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Curr Opin Infect Dis. 2014 Oct;27(5):437-43. doi: 10.1097/QCO.0000000000000094.

Norovirus in healthcare settings.

Author information

1
aInstitute of Infection and Global Health, and NIHR Health Protection Research Unit in Gastrointestinal Infections, University of Liverpool, Liverpool, UK bDivision of Viral Diseases, Centers for Disease Control and Prevention, Atlanta, Georgia, USA.

Abstract

PURPOSE OF REVIEW:

To provide an overview of the burden of norovirus disease in healthcare settings and the factors responsible for outbreaks in these institutions; to assess progress on interventions aimed at reducing the burden of norovirus disease.

RECENT FINDINGS:

Norovirus outbreaks in healthcare settings are driven by confluence of viral diversity, the built environment, and host factors. Some of these characteristics may be modifiable and the target of successful interventions.

SUMMARY:

Most norovirus outbreaks in hospital and residential care institutions are associated with a particular genotype, known as GII.4. The persistence of norovirus is associated with strain diversity, which is driven by immune evasion and viral adaptation to interaction with a variety of human histo-blood group antigens. The healthcare environment presents serious challenges for control, both because of the physical structure of the built space and the high levels of contact among patient populations who may have compromised hygiene. Increased vulnerability among the populations in healthcare institutions is likely to be multifactorial and may include the following: nutritional status, immunodeficiency or senescence, chronic inflammation, and microbiome alterations. Current control measures are based on general infection control principles, and treatment is mainly supportive and nonspecific. Vaccines and antiviral agents are being developed with promising results, but none are currently available.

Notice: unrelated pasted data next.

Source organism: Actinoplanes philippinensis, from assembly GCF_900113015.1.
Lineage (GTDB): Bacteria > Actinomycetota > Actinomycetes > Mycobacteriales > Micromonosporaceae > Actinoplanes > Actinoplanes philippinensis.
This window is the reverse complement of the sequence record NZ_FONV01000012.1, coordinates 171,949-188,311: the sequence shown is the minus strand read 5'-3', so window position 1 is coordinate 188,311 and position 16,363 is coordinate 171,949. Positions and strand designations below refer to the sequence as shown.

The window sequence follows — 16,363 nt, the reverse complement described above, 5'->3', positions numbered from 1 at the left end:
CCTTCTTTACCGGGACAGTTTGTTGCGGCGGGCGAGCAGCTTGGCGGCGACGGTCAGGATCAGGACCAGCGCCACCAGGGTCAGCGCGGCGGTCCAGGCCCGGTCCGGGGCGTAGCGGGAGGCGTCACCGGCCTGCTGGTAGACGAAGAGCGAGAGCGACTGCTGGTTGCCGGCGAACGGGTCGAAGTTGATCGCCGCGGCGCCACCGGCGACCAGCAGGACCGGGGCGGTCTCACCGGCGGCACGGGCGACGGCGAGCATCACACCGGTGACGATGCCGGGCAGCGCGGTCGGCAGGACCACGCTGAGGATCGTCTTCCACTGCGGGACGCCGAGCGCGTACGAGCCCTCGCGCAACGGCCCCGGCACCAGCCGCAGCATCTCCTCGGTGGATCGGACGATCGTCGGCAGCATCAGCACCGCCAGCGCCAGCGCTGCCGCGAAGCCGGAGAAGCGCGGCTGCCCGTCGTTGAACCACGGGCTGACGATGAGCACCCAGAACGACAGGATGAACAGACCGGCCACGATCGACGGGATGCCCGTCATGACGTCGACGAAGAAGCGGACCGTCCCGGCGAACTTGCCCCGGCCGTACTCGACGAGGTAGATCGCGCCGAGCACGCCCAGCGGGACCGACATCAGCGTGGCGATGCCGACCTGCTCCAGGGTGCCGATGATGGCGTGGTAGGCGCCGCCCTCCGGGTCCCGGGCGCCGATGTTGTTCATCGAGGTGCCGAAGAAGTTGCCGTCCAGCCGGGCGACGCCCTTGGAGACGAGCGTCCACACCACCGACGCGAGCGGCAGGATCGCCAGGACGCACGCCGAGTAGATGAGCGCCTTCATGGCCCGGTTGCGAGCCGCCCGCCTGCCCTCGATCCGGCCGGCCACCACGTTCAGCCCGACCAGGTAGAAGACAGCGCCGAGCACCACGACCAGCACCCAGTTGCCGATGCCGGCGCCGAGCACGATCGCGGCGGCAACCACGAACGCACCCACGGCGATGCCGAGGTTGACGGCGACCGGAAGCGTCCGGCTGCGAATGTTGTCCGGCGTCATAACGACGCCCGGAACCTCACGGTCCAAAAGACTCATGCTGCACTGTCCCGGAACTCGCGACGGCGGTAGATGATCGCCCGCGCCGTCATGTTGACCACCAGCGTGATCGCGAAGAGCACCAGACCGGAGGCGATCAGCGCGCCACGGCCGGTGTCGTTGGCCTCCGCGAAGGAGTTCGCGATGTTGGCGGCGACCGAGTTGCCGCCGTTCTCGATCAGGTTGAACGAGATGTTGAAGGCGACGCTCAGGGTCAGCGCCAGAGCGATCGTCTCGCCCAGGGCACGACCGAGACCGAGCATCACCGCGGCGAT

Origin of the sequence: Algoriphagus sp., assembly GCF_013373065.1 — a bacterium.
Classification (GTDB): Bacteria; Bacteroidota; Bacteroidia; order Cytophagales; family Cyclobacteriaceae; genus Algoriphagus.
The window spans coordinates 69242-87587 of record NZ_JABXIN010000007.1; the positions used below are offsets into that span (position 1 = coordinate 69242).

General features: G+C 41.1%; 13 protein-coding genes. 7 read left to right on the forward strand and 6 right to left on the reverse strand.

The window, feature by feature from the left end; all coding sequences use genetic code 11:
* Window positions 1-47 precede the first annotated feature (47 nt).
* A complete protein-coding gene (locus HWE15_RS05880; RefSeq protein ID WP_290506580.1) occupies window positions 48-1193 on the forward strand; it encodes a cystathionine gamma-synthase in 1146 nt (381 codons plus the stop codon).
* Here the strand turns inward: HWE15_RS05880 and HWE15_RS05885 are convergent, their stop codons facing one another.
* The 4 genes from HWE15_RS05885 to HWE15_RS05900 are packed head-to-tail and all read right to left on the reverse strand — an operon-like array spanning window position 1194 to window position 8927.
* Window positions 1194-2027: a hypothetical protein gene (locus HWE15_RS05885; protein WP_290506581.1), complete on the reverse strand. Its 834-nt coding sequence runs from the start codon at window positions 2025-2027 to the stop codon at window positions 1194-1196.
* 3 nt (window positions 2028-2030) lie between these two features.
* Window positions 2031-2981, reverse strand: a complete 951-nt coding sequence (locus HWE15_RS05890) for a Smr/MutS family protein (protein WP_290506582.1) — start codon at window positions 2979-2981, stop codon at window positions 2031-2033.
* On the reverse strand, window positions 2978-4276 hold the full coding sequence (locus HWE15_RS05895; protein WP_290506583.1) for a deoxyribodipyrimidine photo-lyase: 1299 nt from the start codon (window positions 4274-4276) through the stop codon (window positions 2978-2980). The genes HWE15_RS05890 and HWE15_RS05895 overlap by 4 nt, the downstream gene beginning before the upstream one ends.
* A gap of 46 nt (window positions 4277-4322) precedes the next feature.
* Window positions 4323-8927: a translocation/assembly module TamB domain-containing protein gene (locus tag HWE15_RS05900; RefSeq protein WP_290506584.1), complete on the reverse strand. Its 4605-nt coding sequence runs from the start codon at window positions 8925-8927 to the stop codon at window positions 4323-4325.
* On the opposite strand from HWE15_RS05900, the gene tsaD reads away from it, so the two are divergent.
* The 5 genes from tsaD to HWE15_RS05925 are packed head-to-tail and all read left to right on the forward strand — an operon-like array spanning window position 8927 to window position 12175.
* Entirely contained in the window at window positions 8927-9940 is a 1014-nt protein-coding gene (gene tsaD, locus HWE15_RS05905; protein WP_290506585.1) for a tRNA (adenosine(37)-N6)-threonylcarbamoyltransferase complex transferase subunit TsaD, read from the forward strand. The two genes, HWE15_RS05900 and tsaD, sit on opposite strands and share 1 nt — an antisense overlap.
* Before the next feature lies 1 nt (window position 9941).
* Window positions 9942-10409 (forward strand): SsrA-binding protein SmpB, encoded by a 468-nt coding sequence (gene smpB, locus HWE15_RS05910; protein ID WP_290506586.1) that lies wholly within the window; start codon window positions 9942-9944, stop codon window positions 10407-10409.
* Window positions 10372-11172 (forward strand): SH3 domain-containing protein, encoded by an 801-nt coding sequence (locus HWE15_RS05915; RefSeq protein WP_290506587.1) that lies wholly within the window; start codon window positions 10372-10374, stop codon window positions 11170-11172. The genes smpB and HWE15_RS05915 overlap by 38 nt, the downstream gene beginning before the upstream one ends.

PMID:
25101555
PMCID:
PMC4154788
DOI:
10.1097/QCO.0000000000000094
[Indexed for MEDLINE]
Free PMC Article

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